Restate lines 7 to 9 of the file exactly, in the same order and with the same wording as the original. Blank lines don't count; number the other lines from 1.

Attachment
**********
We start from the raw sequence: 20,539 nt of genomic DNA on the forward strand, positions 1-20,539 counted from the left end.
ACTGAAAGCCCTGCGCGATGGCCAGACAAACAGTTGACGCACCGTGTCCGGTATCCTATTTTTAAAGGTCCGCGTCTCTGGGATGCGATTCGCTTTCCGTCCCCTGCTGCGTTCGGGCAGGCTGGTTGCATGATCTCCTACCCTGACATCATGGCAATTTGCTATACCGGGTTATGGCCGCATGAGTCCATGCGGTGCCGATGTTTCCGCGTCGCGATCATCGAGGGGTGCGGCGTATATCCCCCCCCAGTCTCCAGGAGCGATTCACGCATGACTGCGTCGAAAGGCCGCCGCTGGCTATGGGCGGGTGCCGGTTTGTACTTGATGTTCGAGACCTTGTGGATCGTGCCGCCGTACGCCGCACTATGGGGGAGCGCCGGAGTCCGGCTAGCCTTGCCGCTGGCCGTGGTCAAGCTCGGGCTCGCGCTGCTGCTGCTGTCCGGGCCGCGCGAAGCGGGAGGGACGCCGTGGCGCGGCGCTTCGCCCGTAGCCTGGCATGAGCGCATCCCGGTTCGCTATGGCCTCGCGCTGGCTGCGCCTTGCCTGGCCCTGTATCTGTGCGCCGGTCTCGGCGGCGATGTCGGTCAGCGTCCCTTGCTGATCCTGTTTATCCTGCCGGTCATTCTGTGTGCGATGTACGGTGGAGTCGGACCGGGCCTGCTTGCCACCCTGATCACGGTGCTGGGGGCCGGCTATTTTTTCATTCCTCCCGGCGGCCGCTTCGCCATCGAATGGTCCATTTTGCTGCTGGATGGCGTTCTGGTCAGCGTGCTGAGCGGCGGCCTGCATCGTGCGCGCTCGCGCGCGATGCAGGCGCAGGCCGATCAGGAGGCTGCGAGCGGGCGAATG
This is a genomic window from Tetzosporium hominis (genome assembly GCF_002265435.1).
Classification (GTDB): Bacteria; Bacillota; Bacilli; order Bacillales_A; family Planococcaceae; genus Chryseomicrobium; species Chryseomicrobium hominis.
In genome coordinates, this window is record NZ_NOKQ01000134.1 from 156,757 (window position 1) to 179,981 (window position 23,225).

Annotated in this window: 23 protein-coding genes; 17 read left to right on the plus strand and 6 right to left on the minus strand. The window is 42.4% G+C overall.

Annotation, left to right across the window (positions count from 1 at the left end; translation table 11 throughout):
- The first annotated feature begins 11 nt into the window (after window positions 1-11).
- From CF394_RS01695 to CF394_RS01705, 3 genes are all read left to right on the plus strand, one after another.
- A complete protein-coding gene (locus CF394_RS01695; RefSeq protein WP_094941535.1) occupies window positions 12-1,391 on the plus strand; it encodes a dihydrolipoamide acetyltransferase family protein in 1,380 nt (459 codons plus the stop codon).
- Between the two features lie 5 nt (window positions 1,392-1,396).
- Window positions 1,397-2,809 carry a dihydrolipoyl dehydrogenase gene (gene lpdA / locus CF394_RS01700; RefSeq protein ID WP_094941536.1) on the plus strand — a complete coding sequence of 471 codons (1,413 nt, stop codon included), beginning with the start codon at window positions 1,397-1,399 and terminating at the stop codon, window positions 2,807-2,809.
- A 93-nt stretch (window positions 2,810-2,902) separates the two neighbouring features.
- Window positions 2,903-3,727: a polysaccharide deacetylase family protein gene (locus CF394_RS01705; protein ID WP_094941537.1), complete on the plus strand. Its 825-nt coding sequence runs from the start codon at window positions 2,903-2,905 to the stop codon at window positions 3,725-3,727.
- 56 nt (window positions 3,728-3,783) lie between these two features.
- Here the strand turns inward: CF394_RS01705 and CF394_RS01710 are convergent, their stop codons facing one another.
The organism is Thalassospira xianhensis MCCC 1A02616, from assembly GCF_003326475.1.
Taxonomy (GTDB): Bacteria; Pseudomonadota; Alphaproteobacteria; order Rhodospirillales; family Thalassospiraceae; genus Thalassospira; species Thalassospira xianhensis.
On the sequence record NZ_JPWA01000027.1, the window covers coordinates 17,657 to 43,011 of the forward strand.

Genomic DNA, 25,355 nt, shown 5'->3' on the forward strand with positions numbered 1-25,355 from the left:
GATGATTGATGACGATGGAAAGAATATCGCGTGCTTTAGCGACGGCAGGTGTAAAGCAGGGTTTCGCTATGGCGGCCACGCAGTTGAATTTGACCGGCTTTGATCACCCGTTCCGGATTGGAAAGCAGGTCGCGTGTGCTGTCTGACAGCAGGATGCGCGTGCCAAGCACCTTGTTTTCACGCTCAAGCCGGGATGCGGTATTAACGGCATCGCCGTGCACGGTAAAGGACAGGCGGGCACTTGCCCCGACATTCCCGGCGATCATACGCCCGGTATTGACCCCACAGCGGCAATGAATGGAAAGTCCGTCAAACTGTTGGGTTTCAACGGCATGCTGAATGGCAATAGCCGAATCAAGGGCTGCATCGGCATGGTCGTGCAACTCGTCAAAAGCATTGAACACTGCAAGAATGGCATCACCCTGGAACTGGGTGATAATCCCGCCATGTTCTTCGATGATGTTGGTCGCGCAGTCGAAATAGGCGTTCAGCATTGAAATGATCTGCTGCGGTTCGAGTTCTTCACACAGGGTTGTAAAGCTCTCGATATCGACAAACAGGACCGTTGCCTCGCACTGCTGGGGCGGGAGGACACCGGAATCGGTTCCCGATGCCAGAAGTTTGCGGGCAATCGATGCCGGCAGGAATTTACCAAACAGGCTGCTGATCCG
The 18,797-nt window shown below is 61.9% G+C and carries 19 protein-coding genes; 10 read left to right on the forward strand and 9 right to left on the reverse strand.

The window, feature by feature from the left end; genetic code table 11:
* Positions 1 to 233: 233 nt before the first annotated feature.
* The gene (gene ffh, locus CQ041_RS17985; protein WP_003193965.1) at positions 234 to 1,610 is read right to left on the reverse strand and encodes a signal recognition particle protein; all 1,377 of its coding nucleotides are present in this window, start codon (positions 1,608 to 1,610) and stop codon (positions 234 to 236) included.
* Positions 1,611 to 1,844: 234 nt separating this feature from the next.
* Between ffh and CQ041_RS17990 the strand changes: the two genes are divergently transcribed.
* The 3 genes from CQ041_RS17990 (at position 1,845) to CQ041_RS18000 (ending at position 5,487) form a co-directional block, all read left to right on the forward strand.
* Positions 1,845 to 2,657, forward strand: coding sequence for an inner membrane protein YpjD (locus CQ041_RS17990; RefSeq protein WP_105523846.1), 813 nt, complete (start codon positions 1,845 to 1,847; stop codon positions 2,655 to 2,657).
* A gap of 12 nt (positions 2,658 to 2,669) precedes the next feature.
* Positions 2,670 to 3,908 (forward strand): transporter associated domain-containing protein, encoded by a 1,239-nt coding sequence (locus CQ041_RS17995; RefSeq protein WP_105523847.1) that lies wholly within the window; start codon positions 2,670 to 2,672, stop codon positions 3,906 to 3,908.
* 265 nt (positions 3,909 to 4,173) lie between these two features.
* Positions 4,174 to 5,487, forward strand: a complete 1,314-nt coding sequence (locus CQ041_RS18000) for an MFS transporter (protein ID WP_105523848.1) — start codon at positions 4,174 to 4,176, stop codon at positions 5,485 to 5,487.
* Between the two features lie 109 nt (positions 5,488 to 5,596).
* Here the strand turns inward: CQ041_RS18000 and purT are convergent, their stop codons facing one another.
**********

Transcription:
Annotation, left to right across the window (positions count from 1 at the left end; translation table 11 throughout):
- The first annotated feature begins 11 nt into the window (after window positions 1-11).
- From CF394_RS01695 to CF394_RS01705, 3 genes are all read left to right on the plus strand, one after another.